A Study in Contrasts: Dionne on Obama and Clinton

8 01 2008

E.J. Dionne has an interesting piece in the WaPo today on Obama and Clinton highlighting, among other things, their contrasting communication styles.

The Clinton campaign is rooted in the idea that “Experience Counts” — ironically enough, Richard Nixon’s slogan against John Kennedy in 1960. But it is Obama who may have precisely the right experience for the mood of the moment. As a community organizer early in his professional life, Obama understood his task as catalyzing citizens into building movements for change. Obama’s speeches are about citizen action, assembling coalitions, forcing change through popular demand.

I think Dionne captured a lot here. To me, this particular observation speaks to how whenever I am listening to Clinton I just feel as history started in 1992, encountered an awkward and terrible interruption in 2000 that will only end in January 20, 2009.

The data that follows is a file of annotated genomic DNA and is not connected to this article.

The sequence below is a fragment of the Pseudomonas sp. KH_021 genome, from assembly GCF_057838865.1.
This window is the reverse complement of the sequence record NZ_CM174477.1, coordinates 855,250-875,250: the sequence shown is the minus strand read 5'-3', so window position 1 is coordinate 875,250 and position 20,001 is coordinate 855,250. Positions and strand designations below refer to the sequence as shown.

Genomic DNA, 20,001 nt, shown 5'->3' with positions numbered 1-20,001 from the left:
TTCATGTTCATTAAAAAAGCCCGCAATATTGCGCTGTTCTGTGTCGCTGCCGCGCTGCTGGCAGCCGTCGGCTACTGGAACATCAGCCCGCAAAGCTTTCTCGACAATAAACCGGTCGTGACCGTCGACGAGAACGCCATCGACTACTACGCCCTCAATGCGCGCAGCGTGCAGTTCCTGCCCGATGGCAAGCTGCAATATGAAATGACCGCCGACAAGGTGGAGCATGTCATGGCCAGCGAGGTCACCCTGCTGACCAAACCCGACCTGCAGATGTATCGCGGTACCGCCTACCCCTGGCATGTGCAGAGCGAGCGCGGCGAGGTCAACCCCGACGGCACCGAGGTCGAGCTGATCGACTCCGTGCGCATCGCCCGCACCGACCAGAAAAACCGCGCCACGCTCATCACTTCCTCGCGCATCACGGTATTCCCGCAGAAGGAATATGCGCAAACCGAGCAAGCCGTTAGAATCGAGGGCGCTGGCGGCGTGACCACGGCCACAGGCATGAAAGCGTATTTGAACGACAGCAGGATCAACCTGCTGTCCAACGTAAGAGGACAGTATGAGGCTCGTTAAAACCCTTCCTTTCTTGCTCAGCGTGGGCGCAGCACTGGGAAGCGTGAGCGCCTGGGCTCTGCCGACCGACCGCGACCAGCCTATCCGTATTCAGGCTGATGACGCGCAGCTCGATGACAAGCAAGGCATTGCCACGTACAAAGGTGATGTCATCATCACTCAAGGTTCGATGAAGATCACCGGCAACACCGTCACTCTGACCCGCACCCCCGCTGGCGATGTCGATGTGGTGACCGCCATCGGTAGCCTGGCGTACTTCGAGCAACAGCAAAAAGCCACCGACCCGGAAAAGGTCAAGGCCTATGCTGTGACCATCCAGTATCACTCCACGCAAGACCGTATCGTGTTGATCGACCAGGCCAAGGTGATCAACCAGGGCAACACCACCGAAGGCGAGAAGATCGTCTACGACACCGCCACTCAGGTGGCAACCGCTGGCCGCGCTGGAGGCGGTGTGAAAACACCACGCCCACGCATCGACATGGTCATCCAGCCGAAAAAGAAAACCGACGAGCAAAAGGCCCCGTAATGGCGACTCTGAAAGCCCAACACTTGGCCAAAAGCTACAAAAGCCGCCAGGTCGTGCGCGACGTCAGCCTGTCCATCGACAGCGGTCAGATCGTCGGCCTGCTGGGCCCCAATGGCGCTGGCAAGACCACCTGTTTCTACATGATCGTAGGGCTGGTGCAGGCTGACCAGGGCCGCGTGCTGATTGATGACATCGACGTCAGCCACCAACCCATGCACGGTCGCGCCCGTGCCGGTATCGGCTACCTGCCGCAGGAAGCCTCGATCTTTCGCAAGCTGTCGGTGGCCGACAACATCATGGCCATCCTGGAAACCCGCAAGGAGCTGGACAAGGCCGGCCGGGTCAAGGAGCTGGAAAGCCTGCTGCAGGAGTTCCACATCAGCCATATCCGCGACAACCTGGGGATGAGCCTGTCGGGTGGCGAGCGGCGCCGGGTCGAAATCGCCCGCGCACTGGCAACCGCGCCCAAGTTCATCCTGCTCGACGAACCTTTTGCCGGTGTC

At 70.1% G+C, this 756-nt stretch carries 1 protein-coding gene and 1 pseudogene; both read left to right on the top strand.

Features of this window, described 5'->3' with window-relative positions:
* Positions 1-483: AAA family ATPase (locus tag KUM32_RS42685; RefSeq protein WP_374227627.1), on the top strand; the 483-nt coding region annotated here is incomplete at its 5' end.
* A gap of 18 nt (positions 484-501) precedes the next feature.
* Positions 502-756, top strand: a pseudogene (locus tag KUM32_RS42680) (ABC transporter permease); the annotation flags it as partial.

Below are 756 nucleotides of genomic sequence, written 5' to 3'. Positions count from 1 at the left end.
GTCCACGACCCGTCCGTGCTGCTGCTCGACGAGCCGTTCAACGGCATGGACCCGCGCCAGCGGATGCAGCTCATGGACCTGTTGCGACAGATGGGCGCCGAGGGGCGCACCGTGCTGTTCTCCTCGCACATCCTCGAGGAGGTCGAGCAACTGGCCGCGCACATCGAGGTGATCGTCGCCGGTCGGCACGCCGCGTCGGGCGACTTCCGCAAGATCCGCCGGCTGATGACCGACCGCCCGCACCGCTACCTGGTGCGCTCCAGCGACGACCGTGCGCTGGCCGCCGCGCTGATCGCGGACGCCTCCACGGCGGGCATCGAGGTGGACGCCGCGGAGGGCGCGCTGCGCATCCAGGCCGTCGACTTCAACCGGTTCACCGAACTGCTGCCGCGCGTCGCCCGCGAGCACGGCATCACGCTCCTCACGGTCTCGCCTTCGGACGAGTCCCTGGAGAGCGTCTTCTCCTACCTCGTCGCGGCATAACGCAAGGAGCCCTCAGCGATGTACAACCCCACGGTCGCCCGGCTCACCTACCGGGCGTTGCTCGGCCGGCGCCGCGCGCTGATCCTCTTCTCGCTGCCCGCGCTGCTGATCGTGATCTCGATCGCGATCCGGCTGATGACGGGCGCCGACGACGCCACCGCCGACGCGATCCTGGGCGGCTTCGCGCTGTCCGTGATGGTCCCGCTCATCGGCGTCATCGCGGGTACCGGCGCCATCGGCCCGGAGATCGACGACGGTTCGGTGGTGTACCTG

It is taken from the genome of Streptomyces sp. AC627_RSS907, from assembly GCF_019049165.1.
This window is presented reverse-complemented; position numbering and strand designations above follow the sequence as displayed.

But with Obama I get the deeper sense that history moves backwards and forwards. In his speeches, Obama invokes echoes of the civil rights movement trying to reconcile itself with the present day, or even the history of our troubled founding as a nation and the grand possibility of overcoming it. And Obama emphasizes that its citizen action is a key and necessary ingredient to bringing about change.  That is to say, its our historical moment too, not just his.

Of course, its easy to overstate things here by projecting unrealistic hopes onto any one candidate. But I do think that the message and symbolism Obama’s current momentum warrants different kind of broader perspective than what can be capture in a run of the mill policy debate, though such debates are important too.

Obama to his credit has tapped into and embraced his historical moment. Clinton, by contrast, has shied away from recasting herself as a figure within a greater narrative of history… and it shows.




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